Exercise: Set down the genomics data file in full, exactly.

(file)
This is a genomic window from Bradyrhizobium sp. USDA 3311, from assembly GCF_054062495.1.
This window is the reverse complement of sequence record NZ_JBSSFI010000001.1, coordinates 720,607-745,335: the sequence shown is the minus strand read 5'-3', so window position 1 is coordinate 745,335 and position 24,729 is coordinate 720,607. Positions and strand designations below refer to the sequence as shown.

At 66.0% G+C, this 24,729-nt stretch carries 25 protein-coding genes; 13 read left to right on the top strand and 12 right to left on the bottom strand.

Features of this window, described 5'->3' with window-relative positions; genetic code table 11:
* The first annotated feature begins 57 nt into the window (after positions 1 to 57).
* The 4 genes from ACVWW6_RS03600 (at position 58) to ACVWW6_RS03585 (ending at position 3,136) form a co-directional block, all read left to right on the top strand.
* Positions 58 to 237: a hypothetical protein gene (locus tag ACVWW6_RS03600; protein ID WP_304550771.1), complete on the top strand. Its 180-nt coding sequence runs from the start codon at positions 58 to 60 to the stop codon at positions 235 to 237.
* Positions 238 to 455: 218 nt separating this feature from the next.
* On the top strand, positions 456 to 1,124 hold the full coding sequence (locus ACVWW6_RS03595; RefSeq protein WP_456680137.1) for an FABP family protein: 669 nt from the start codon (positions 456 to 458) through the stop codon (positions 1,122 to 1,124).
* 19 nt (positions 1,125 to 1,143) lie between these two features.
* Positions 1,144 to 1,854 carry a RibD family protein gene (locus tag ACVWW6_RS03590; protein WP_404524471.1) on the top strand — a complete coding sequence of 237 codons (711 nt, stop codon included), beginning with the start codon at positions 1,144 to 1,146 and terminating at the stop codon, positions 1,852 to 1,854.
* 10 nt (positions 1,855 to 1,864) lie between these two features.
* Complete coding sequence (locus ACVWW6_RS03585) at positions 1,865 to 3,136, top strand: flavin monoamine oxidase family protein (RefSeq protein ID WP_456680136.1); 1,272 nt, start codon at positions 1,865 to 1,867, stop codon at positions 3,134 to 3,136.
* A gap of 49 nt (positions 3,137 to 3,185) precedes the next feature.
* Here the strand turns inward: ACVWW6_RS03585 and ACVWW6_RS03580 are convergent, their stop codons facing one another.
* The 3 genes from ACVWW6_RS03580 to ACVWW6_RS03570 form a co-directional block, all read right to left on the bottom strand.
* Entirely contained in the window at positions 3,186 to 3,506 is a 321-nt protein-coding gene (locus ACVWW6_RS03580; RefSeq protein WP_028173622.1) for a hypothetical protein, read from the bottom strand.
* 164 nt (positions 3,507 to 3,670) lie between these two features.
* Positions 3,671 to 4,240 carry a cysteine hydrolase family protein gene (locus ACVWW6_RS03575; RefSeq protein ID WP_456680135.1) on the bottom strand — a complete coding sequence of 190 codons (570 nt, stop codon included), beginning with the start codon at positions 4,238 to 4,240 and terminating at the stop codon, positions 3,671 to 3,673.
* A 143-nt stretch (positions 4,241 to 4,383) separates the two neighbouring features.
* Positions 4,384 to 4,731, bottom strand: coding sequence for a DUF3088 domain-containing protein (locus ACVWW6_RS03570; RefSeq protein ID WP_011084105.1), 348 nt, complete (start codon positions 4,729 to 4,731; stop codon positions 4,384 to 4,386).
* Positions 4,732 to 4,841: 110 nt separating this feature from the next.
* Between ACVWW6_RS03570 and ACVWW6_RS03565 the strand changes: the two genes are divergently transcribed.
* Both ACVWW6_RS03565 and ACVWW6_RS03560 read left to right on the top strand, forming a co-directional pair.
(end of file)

This is a genomic window from Bradyrhizobium sp. USDA 3311, from assembly GCF_054062495.1.
This window is the reverse complement of sequence record NZ_JBSSFI010000001.1, coordinates 720,607-745,335: the sequence shown is the minus strand read 5'-3', so window position 1 is coordinate 745,335 and position 24,729 is coordinate 720,607. Positions and strand designations below refer to the sequence as shown.

At 66.0% G+C, this 24,729-nt stretch carries 25 protein-coding genes; 13 read left to right on the top strand and 12 right to left on the bottom strand.

Features of this window, described 5'->3' with window-relative positions; genetic code table 11:
* The first annotated feature begins 57 nt into the window (after positions 1 to 57).
* The 4 genes from ACVWW6_RS03600 (at position 58) to ACVWW6_RS03585 (ending at position 3,136) form a co-directional block, all read left to right on the top strand.
* Positions 58 to 237: a hypothetical protein gene (locus tag ACVWW6_RS03600; protein ID WP_304550771.1), complete on the top strand. Its 180-nt coding sequence runs from the start codon at positions 58 to 60 to the stop codon at positions 235 to 237.
* Positions 238 to 455: 218 nt separating this feature from the next.
* On the top strand, positions 456 to 1,124 hold the full coding sequence (locus ACVWW6_RS03595; RefSeq protein WP_456680137.1) for an FABP family protein: 669 nt from the start codon (positions 456 to 458) through the stop codon (positions 1,122 to 1,124).
* 19 nt (positions 1,125 to 1,143) lie between these two features.
* Positions 1,144 to 1,854 carry a RibD family protein gene (locus tag ACVWW6_RS03590; protein WP_404524471.1) on the top strand — a complete coding sequence of 237 codons (711 nt, stop codon included), beginning with the start codon at positions 1,144 to 1,146 and terminating at the stop codon, positions 1,852 to 1,854.
* 10 nt (positions 1,855 to 1,864) lie between these two features.
* Complete coding sequence (locus ACVWW6_RS03585) at positions 1,865 to 3,136, top strand: flavin monoamine oxidase family protein (RefSeq protein ID WP_456680136.1); 1,272 nt, start codon at positions 1,865 to 1,867, stop codon at positions 3,134 to 3,136.
* A gap of 49 nt (positions 3,137 to 3,185) precedes the next feature.
* Here the strand turns inward: ACVWW6_RS03585 and ACVWW6_RS03580 are convergent, their stop codons facing one another.
* The 3 genes from ACVWW6_RS03580 to ACVWW6_RS03570 form a co-directional block, all read right to left on the bottom strand.
* Entirely contained in the window at positions 3,186 to 3,506 is a 321-nt protein-coding gene (locus ACVWW6_RS03580; RefSeq protein WP_028173622.1) for a hypothetical protein, read from the bottom strand.
* 164 nt (positions 3,507 to 3,670) lie between these two features.
* Positions 3,671 to 4,240 carry a cysteine hydrolase family protein gene (locus ACVWW6_RS03575; RefSeq protein ID WP_456680135.1) on the bottom strand — a complete coding sequence of 190 codons (570 nt, stop codon included), beginning with the start codon at positions 4,238 to 4,240 and terminating at the stop codon, positions 3,671 to 3,673.
* A 143-nt stretch (positions 4,241 to 4,383) separates the two neighbouring features.
* Positions 4,384 to 4,731, bottom strand: coding sequence for a DUF3088 domain-containing protein (locus ACVWW6_RS03570; RefSeq protein ID WP_011084105.1), 348 nt, complete (start codon positions 4,729 to 4,731; stop codon positions 4,384 to 4,386).
* Positions 4,732 to 4,841: 110 nt separating this feature from the next.
* Between ACVWW6_RS03570 and ACVWW6_RS03565 the strand changes: the two genes are divergently transcribed.
* Both ACVWW6_RS03565 and ACVWW6_RS03560 read left to right on the top strand, forming a co-directional pair.